Education in a college falls, roughly in either of two categories the world over. A liberal education implies training in the fine arts, the humanities, cultural patterns and behavior, and aims at developing a man's personality. Technical education, on the other hand, aims primarily at equipping a man for work in the practical sense of getting him fit for a job.
Liberal education, in origin, is older than technical education. Hence, it is more popular than technical education. With the advancement of industrialization the people of the West came to realize importance of technical education. The Industrial Revolution brought about a great change in the outlook of men regarding education. The increasing use of machinery has compelled us to feel the necessity of technical education. All the countries of the world, with no exception, have started to impart specialized training to their youths.
Before the advent of industrialization, education was the privilege of the upper class. Technical education has given a new dignity and status to the labor class and lower class. New technical education is looked upon as important and dignified as liberal education. The old myth that mental work is superior to physical work has been exploded. Technical education makes a man capable of diving deep into the realities of life and presents before him a true picture of life. Liberally educated persons are good talkers, debaters and dreamers. They can never work together with unity and solidarity. Manual workers often show more union, organization and solidarity.
There are numberless advantages of technical education. It enables a man to solve the problem of bread and butter. A technically educated man can never fall a victim to unemployment and suffering. The graduates are seen wandering here and there aimlessly but a technician is rarely found without occupation.
More than that, however, it trains him in a specialized branch of knowledge. In India, especially, where there is dire need of technicians and scientists, technical education can come in much more useful than vocational education, which stops at readying a person for a job. Technical education thus covers a wider field than vocational.
Our educational institutions have become centres of indiscipline and lawlessness because they impart that type of education to the students which rarely proves useful to the students in their later life. The result is that students themselves during the course of receiving education feel frustrated and have no creative interest in the lessons taught to them in the class rooms. No reasonable man can deny this fact that India is deplorably backward in technical education. It is the foremost reason of our low standard of living. India is short of doctors, engineers and skilled workers to serve the society and to run our factories profitably. Our big projects sometimes fail on account of paucity technical hands. The present system of Indian education was set up by Britishers with a view to producing clerks and white-collared 'Baboos' who could be helpful in running the administration. So this system is fundamentally defective and it requires a complete re-orientation to meet the challenges of changing India.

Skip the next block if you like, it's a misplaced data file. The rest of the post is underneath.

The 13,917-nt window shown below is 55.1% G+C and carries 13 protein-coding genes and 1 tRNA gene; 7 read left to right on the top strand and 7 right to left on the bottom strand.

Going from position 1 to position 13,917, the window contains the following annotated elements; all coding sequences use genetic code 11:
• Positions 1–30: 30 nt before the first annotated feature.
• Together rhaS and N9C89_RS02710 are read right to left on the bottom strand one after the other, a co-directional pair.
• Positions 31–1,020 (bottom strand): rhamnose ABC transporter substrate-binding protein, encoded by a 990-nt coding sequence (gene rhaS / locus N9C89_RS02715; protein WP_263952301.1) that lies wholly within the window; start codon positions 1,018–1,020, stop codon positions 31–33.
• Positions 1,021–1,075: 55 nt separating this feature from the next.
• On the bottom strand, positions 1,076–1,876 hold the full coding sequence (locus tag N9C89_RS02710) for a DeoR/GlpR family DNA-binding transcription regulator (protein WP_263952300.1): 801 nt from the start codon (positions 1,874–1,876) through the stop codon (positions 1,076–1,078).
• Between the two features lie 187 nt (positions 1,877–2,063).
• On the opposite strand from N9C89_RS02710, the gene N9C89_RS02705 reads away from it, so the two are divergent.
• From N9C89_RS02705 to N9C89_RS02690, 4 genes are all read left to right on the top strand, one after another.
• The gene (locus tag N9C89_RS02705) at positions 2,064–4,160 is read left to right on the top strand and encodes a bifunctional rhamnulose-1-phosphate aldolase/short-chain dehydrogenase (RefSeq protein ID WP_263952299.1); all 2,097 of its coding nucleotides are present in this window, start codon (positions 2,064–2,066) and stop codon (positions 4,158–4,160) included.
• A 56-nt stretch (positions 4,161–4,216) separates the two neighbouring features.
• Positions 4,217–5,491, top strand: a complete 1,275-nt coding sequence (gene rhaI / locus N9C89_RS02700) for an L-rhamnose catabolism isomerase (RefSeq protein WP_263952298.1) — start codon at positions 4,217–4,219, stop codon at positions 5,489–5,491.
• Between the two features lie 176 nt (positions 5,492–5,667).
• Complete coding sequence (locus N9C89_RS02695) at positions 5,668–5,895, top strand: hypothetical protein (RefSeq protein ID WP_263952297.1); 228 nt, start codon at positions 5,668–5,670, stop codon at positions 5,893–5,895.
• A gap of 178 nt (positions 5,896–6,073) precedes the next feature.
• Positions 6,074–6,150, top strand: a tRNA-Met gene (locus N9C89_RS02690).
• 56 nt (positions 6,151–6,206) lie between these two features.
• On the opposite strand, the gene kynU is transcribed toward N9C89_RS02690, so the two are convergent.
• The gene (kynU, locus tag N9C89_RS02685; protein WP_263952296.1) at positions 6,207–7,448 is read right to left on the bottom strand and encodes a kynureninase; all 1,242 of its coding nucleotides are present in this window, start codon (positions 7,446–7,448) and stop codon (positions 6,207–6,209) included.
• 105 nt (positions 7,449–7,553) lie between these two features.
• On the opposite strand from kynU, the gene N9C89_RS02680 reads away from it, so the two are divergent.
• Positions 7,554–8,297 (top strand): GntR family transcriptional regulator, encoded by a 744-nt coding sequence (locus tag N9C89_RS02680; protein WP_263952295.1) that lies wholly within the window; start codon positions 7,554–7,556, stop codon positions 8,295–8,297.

Almost all educationists are convinced that, for a country, with a little more than ten percent literacy, purely technical form of education is not likely to be of great help. The crying need is literacy. Technical education is only likely to succeed when a large part of the nation has become sufficiently literate. It is an excellent thing to train a carpenter's son in the latest development of his trade, but it is ridiculous to expect him to become a first rate electrical engineer unless he has gone through a primary course in liberal education. It is, therefore, not wise to put liberal and technical educations in water-tight compartments. The proper policy would be to stress liberal education in the early stage, say till Matriculation, and then commence with the main course of technical education basing the student's choice of scientific research on aptitude and inclination.
Technical education is not devoid of defects. It makes a man narrow and materialistic in outlook and makes him unfit for the true appreciation of art, music and literature. A highly specialized worker in the branch of industry is of no use in another. It is necessary for perfect life that man should learn to earn his living and to learn the art of living at the same time.
We must also be careful not to be too thorough-going. While stressing the importance of technical education, we must always keep in mind that the best education, the education that goes most towards developing decency and culture, is still liberal. What all educational institutions must keep in mind is the all round man; the purpose of all kinds of education is simply to round off a man's nature, to polish it and give him a chance of perfecting it. Technical education must always be aware of the higher end; and so long as it keeps it in view, it is bound to be of immense help in the building of our country's future.